Oxford Abortion Debate Between Two Male Journalists Cancelled Due To "Security Concerns"

    Well, this didn't go down well.

    A few days ago, the anti-abortion group Oxford Students for Life (OSFL) advertised this debate on its Facebook page.

    The (now deleted) page's description said:

    Last year in Britain, over 185,000 abortions were carried out. What does this say about our national culture? Is it a sign of equality, or does it suggest we treat human life carelessly? Joining OSFL to debate the issue are two prominent journalists.

    Tim Stanley is a historian of the United States, and writes for the Telegraph. He has said: 'We desperately need to have an honest conversation about abortion in the West. Free from hysteria, yes, but cognizant of what it really involves. Otherwise, we tolerate the demise of human dignity.'

    Brendan O'Neill is the editor of Spiked and a columnist for the Big Issue. 'The right to choose', he has written, 'frees a woman from official prying into the decisions she makes about her body and her life; it increases her humanity, it makes her a fuller, more independent human being.'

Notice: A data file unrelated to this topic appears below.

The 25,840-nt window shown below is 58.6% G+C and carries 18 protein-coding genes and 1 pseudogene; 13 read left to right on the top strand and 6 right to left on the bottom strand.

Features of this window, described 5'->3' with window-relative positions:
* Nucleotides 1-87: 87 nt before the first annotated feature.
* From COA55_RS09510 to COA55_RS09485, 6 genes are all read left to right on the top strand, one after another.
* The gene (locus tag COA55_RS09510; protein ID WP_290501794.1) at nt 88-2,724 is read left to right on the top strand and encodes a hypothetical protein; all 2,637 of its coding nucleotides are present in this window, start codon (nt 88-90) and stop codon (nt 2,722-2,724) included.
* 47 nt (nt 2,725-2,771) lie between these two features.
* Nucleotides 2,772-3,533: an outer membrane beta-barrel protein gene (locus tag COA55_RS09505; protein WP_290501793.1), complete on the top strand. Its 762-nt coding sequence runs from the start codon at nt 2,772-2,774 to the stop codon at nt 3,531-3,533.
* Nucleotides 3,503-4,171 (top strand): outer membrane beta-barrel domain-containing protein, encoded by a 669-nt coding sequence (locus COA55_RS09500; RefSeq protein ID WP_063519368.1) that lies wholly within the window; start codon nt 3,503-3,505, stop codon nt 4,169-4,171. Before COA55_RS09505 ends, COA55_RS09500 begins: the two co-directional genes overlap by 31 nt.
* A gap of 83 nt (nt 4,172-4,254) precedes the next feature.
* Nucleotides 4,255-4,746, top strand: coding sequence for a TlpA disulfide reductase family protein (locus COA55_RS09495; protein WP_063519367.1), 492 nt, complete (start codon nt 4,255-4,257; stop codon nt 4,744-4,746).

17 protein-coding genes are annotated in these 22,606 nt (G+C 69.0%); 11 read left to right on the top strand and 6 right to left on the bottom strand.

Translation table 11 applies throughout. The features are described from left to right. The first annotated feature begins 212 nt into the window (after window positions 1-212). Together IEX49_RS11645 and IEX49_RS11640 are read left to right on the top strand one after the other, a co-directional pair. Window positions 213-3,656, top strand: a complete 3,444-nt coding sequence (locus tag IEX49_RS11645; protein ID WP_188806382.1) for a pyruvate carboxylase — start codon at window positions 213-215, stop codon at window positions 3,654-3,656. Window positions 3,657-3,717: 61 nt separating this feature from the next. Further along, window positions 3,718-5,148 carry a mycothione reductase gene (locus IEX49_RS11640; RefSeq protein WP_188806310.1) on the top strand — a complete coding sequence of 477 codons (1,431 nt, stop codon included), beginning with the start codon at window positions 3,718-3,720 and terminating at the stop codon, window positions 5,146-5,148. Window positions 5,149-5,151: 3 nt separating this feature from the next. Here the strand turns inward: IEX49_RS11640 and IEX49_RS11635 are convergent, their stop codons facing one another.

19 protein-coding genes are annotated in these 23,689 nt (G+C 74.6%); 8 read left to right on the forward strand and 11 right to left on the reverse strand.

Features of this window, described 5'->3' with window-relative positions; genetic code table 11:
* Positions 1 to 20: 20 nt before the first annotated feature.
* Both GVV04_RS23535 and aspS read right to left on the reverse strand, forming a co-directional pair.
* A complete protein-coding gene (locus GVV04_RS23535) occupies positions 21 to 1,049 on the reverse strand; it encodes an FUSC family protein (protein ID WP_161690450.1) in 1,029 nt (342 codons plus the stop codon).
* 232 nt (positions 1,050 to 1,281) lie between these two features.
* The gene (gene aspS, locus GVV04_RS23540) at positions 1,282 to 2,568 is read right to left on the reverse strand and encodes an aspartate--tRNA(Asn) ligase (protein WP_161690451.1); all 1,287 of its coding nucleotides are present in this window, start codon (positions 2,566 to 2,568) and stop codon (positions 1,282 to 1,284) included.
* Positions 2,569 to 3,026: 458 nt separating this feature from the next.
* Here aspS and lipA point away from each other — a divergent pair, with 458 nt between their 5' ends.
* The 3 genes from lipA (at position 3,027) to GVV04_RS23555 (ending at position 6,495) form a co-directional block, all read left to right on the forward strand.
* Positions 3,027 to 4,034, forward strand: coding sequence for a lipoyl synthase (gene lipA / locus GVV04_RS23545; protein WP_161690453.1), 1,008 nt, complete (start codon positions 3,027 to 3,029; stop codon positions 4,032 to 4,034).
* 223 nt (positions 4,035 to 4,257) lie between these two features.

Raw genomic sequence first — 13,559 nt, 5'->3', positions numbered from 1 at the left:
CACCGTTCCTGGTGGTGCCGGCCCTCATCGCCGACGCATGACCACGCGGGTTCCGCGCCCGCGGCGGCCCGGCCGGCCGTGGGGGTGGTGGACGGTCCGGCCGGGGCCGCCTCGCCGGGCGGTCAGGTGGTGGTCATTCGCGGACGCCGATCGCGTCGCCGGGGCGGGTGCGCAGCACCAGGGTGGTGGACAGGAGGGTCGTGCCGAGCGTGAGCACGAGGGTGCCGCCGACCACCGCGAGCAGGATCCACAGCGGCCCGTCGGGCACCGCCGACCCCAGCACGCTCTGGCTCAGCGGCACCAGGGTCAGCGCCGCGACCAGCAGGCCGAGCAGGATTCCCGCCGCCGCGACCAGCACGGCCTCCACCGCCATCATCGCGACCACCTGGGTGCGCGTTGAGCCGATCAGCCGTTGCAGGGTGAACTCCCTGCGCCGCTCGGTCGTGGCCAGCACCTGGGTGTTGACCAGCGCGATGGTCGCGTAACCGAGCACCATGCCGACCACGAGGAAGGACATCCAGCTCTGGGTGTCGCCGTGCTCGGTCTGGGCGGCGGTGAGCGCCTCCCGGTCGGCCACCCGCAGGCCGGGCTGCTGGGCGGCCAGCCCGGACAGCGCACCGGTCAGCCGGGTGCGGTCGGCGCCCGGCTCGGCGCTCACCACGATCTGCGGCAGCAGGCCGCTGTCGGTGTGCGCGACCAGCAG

There was an outcry on other parts of the site. Here's a page entitled "What The Fuck Is Abortion Culture?" posted by a (now deleted) account called "Oxrev Fems".

    The description said:

    CN for the event: really shitty anti-choice rhetoric and probs some cissexism

    This Tuesday Oxford Students for Life are putting on a super cute debate with two cis guys on whether people with uteruses deserve to have any choice over their own bodies.

    We don't think this is okay so (assuming the event is still going ahead) we thought we should go and say hi!

    Bring your friends, and if you want take along some non-destructive but oh so disruptive instruments to help demonstrate to the anti-choicers just what we think of their "debate".

    We will also have a fundraising bucket for Abortion Support- a charity that helps women in Ireland and Northern Ireland come to the UK for abortions.
    It's great that we can have a positive outcome from this shitty initiative.

    We are still hoping this gets shut down by the college (Christ Church). Let's use the event page for ideas on how best to organise against this debate.